Tuesday, July 13, 2010

Toronto Sun applauds the appointment of a white male Governor General

An editorial in the Toronto Sun is praising Harper for his choosing David Johnston to be the next Governor General of Canada. This article praises him, not because of Dr. Johnston's past career or what he can bring to the position, but because he is a white male.

An old white guy for Governor General?

How novel, and yet how brilliant of Prime Minister Stephen Harper.

In fact, we're giving him a standing ovation. Right now.

Everyone on their feet!

In an age when the federal civil service has taken affirmative action to the extreme, with preference in the federal bureaucracy given to those who are bilingual -- preferably francophone, of course -- or persons of colour, or disabled or aboriginal, the appointment of David Johnston as Canada's next Governor General is a historic breakthrough.

You, like us, have no doubt seen the federal career ads where, written in invisible ink, are the words, "white men need not apply."

Well, this appointment trumps it all.

Can we really say that we have any preference to women, persons of colour, disabled or aboriginal people within Canadian politics? Granted, the past two Governor Generals were not white men, but look at the other positions within the country.

The only female Prime Minister was appointed until an election could be held, not elected. The House of Commons is currently only 22% female. The most recent detailed information I could find on other demographics was a study conducted by Jerome Black in the Canadian Parliamentary Review, which showed that in 2000 only 1.7% of MPs were aboriginal (down from 2.3% in 1997), and 5.6% were members of visible minorities, a term which is not explicitly defined in the study, (down from 6.3% in 1997). It is not a good sign when these numbers are decreasing. Also, it seems there have only been 3 MPs with disabilities.

Looking for these statistics, I was very surprised by how little information there is on the demographics of Members of Parliament... I can find a lot on how many women are in parliament, but very few other statistics that aren't related to provinces or political parties.

I'm not even going to go into wage gaps to show how well affirmative action, which, to my knowledge, has never existed in Canada, has worked to equal the playing field, but suffice to say that white men have a much higher income than any other group (lots of info with Statistics Canada if anyone is doubting this claim- check it out now before the end of the mandatory long form in the census further skews much of their results).

It is interesting that elected officials seem to be white men, and other people tend to get appointed to their positions. It is reflective of the authority that is given to white men, especially in that as you go to lower levels of government (provincial, municipal), you get a wider representation from other groups.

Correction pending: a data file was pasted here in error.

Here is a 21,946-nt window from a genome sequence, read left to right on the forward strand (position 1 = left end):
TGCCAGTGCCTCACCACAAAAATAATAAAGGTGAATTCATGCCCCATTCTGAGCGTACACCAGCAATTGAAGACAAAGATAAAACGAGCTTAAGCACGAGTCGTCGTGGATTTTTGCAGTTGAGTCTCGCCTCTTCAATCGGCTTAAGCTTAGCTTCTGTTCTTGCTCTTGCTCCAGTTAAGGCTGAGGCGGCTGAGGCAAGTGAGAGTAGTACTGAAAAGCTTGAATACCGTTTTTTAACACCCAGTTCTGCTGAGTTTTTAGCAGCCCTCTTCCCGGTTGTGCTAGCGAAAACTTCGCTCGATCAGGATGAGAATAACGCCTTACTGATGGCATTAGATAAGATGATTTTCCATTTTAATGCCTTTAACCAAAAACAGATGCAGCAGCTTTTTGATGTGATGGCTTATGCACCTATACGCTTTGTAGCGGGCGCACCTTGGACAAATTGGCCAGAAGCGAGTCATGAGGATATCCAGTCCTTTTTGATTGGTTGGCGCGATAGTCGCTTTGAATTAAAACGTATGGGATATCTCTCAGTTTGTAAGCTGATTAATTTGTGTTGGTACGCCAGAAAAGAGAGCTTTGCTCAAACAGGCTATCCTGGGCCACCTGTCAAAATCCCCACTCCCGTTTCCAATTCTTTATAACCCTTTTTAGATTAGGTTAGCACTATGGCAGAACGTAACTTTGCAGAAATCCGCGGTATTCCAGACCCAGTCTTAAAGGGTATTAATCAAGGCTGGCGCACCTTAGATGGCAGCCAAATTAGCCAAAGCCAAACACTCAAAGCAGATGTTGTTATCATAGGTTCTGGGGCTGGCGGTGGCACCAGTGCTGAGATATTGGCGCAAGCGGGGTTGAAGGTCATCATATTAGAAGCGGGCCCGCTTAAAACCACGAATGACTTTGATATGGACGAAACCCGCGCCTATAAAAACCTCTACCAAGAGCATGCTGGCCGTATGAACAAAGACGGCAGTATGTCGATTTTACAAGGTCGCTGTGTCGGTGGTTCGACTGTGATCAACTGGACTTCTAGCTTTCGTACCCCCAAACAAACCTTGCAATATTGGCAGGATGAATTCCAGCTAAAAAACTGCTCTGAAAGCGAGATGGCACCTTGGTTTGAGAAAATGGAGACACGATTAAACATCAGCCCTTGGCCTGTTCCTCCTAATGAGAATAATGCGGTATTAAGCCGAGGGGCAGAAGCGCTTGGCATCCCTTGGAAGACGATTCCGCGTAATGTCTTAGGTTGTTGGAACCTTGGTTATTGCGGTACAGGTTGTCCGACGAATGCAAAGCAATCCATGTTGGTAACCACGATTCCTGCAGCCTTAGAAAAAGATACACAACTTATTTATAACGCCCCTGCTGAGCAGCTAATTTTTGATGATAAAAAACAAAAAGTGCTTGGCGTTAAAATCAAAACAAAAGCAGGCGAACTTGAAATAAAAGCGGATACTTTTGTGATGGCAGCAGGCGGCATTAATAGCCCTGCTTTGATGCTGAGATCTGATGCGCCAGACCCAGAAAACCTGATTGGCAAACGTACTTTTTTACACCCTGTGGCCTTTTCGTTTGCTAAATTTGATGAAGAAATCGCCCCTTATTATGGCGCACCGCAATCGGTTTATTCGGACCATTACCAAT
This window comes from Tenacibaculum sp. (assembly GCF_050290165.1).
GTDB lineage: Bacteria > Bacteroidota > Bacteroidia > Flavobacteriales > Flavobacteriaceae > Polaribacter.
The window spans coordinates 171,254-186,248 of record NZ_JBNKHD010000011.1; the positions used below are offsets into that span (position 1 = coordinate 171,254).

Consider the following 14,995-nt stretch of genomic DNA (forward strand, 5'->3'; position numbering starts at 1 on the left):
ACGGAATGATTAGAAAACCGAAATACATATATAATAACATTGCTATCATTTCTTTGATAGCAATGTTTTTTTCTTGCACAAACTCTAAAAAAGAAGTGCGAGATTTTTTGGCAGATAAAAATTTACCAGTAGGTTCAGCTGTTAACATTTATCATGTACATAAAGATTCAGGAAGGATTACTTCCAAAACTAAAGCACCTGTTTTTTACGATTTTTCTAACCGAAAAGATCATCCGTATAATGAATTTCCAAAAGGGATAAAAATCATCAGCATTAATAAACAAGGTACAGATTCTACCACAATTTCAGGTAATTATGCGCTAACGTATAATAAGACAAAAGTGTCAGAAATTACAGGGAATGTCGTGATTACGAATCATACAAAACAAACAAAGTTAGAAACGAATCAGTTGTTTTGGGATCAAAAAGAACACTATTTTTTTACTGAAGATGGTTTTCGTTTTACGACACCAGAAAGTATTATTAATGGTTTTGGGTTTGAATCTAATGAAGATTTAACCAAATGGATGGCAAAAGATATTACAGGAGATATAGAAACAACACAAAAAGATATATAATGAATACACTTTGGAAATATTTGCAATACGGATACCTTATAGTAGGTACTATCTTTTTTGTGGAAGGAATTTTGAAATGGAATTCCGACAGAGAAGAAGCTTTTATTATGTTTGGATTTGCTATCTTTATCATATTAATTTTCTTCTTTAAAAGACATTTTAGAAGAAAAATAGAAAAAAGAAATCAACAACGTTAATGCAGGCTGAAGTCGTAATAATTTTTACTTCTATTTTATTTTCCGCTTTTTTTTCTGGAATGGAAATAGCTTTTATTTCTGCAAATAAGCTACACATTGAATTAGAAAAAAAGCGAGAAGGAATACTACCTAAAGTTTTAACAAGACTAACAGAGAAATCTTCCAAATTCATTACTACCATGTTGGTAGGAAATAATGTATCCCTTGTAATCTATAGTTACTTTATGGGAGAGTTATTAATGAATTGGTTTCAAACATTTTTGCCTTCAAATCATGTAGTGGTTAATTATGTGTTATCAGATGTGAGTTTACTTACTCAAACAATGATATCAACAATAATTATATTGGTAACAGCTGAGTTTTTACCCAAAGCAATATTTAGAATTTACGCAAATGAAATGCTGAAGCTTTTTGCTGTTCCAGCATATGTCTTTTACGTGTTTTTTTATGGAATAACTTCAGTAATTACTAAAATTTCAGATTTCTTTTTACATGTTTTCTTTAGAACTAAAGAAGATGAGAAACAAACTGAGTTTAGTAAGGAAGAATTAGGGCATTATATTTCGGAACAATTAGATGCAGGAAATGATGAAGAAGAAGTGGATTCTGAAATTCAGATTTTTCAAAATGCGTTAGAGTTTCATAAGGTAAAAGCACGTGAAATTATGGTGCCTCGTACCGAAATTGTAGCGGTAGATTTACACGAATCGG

I'm not suggesting that David Johnston can't do the job... I have done very little research on him and am not sure what he stands for. He might be great, however, I have my doubts... first, because he was chosen by Harper, and secondly, because I am not too fond of university administrators as a group (comes with the territory of being active in the GTA union, I guess). I just don't think we should be happy that Harper appointed someone simply because they are a white male. We see enough white men in parliament as it is.

1 comment:

  1. I love it how whenever the normative state of oppression is challenged, however briefly, people suddenly assume that it's "radical" to reinforce the way things generally are. The Toronto Sun article is just another example of people believing that "affirmative action" (or whatever you want to call it) has gone "too far"... as if the non-white governor generals weren't qualified and were hired only because of some equity practice that, in truth, does not exist. Or as if David Johnston's qualifications cannot be in doubt simply because he is a white male.

    On the other hand, hiring someone who is minoritized to the position of governor general is progress only in form and not essence. Having a woman of colour as the chief of the Toronto police, for example, doesn't suddenly mean that the police are "equitable" in a broad and anti-oppressive sense--they're still the "special bodies of armed people" whose prime function is social control (defenders of the ruling classes) and the protection of private property. And let's face it: the governor general is a political position that is intrinsically wed to this specific capitalist state.